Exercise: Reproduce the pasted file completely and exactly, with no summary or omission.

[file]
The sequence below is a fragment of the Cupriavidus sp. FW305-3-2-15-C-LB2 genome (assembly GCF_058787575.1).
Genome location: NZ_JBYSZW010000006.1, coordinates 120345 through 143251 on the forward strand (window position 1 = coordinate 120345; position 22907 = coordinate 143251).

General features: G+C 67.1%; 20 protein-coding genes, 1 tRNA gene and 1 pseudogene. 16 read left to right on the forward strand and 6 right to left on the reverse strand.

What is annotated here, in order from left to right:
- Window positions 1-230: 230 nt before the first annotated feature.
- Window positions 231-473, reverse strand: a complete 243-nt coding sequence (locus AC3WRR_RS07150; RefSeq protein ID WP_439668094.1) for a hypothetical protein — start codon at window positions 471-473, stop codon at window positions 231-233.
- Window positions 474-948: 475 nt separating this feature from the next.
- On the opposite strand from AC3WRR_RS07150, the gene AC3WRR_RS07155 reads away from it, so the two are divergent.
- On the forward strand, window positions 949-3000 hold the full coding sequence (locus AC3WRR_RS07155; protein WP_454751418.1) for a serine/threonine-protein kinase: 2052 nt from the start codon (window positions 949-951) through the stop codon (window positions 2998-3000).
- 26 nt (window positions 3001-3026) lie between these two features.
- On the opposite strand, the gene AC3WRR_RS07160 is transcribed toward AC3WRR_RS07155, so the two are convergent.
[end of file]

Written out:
The sequence below is a fragment of the Cupriavidus sp. FW305-3-2-15-C-LB2 genome (assembly GCF_058787575.1).
Genome location: NZ_JBYSZW010000006.1, coordinates 120345 through 143251 on the forward strand (window position 1 = coordinate 120345; position 22907 = coordinate 143251).

General features: G+C 67.1%; 20 protein-coding genes, 1 tRNA gene and 1 pseudogene. 16 read left to right on the forward strand and 6 right to left on the reverse strand.

What is annotated here, in order from left to right:
- Window positions 1-230: 230 nt before the first annotated feature.
- Window positions 231-473, reverse strand: a complete 243-nt coding sequence (locus AC3WRR_RS07150; RefSeq protein ID WP_439668094.1) for a hypothetical protein — start codon at window positions 471-473, stop codon at window positions 231-233.
- Window positions 474-948: 475 nt separating this feature from the next.
- On the opposite strand from AC3WRR_RS07150, the gene AC3WRR_RS07155 reads away from it, so the two are divergent.
- On the forward strand, window positions 949-3000 hold the full coding sequence (locus AC3WRR_RS07155; protein WP_454751418.1) for a serine/threonine-protein kinase: 2052 nt from the start codon (window positions 949-951) through the stop codon (window positions 2998-3000).
- 26 nt (window positions 3001-3026) lie between these two features.
- On the opposite strand, the gene AC3WRR_RS07160 is transcribed toward AC3WRR_RS07155, so the two are convergent.